Greece remains the epicenter of the ongoing refugee crisis, along with the economic and political affairs that continue to take a strenuous toll. However, the Athenians who were willing to attend and support have made it clear that Greece is not lacking in art or character.

The gallery and café-bar metamatic:taf is hidden on a side street in Athens, a brief walk from the bustling Pandrossou and Monastiraki flea markets. You could easily miss the establishment’s name written alongside the immense, ancient doors, but once inside you’ll find multiple rooms strewn over two floors and a balcony overlooking the ground-level covered terrace. There is one large renovated space — stark, white, and modern — but the remainder of the architecture has been kept raw. The bare walls speak for themselves, marked by scrawled lettering in various languages, scattered and crumbling brick, and peeling paint. Exposed nails bear witness to years of wear and tear.

The art exhibition Culturelines Sans Frontiers opened this month at metamatic:taf to address issues of identity and culture in the era of migration. The venue has been transformed into a vast interactive and immersive gallery. International artists from a variety of mediums including paint, sculpture, audio-visual, and installation have joined together to explore and question cultural boundaries.

Director Vassiliki Tzanakou of the arts consultancy and curatorial team ARTinTRA cultivated the initiative. Tzanakou explains that her mission was to create an in-depth experience that would raise awareness through art—where artists’ work would examine and debate the multiple interpretations of constructed social realities. By bringing creatives together in this manner, it would provide a platform for individuals to openly analyze a prominent and alarming subject on a highly visible platform.

The project comprises three elements: 1. the exhibition’s initial opening, 2. “speed dating,” 3. and an extensive panel discussion. The speed-dating activity, in partnership with the Venice Agendas, connected an array of art industry professionals in a way that was innovative yet challenging. Individuals were paired up and given two minutes to respond and share their thoughts, then coupled with another contributor for the next query. After everyone in the room had met and spoken with each other, the points were revisited and conversed by the group as a whole.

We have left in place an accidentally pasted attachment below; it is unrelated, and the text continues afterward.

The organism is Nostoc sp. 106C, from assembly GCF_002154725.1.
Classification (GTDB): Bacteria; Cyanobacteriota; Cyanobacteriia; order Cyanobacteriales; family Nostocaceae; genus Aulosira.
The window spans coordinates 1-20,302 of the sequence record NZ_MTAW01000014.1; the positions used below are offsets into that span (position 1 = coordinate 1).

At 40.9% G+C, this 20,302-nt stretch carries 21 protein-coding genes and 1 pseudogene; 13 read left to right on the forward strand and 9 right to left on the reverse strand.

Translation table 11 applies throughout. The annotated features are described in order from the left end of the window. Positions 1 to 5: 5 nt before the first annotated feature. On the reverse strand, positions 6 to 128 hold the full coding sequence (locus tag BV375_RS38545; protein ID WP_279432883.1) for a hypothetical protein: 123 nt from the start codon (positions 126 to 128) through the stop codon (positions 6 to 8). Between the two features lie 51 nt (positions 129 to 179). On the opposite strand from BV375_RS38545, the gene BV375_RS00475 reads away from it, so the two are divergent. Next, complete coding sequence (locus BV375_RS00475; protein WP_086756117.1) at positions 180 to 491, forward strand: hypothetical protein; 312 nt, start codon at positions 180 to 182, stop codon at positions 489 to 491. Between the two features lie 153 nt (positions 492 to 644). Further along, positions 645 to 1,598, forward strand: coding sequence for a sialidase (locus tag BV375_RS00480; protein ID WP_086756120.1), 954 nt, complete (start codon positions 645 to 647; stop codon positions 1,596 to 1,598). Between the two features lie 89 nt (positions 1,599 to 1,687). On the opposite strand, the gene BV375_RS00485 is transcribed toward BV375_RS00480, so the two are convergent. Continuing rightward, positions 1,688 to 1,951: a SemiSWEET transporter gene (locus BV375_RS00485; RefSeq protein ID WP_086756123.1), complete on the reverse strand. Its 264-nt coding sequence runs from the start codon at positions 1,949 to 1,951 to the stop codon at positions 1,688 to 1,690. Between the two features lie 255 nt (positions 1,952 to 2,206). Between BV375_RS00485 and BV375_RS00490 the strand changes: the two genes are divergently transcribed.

Artist and activist Paola Revenioti moderated the forum that followed. Revenioti had just returned from providing aid to refugees who had washed ashore on the island of Lesbos. Her firsthand account supplied insight into the refugee crisis whilst allowing others to ask hard-hitting questions about the topic at hand. This conference revealed many truths regarding the dire circumstances that hadn’t otherwise been exposed by the media and called the artists to further reflection.

Throughout the exhibition, each artist designed a space of his or her own. A room filled with watercolors depicting Middle Eastern cities before they were ravaged by war opened into an additional area featuring a map of Europe made from old postcards. The sounds of a traitorous sea and projections of a crashing shore break filled a dark chamber containing scattered life vests that had been collected from the various beaches of Greek islands. Near a police barrier and a lone pair of binoculars, the miniature plastic figurine of a Greek guard stood on patrol, but looking through the binoculars revealed that he was naked and kicking himself in the genitals, which hinted towards the Greek government’s austerity measures. An installation of ropes and knots signified ties to travel, land, and sea. Rocks hung from the ceiling by wires, and guests could pin clippings from antique Greek newspapers to them.

On these clippings, the visitors were able to write their hopes and fears. An old television set blared fear mongering propaganda about migrants, whilst hate speech was hand-embroidered onto a seemingly endless cloth that was draped around the room. It was evident that contributing artists had united to give a stronger voice, leaving their mark whilst aiming to change perceptions. While the Greek people, who know the situation all too well, had a visibly empathetic response. The all-ages crowd offered compassion and understanding to the migrants and those affected by or fleeing war.

Culturelines Sans Frontiers dismantled the stereotypes and prejudices associated with refugees, who more often than not are labeled as “masses, swarms, and terrorists”. Greece remains the epicenter of the ongoing refugee crisis, along with the economic and political affairs that continue to take a strenuous toll. However, the Athenians who were willing to attend and support have made it clear that Greece is not lacking in art or character.

As heartbreaking as the exhibition may be, it perfectly captures the reality of what many refugees are facing and what is still to come. Although I left with a heavy heart, the people I met and spoke to, people seeking to aid those in need and, with acceptance and love, joining together to create a brighter future, encouraged me.

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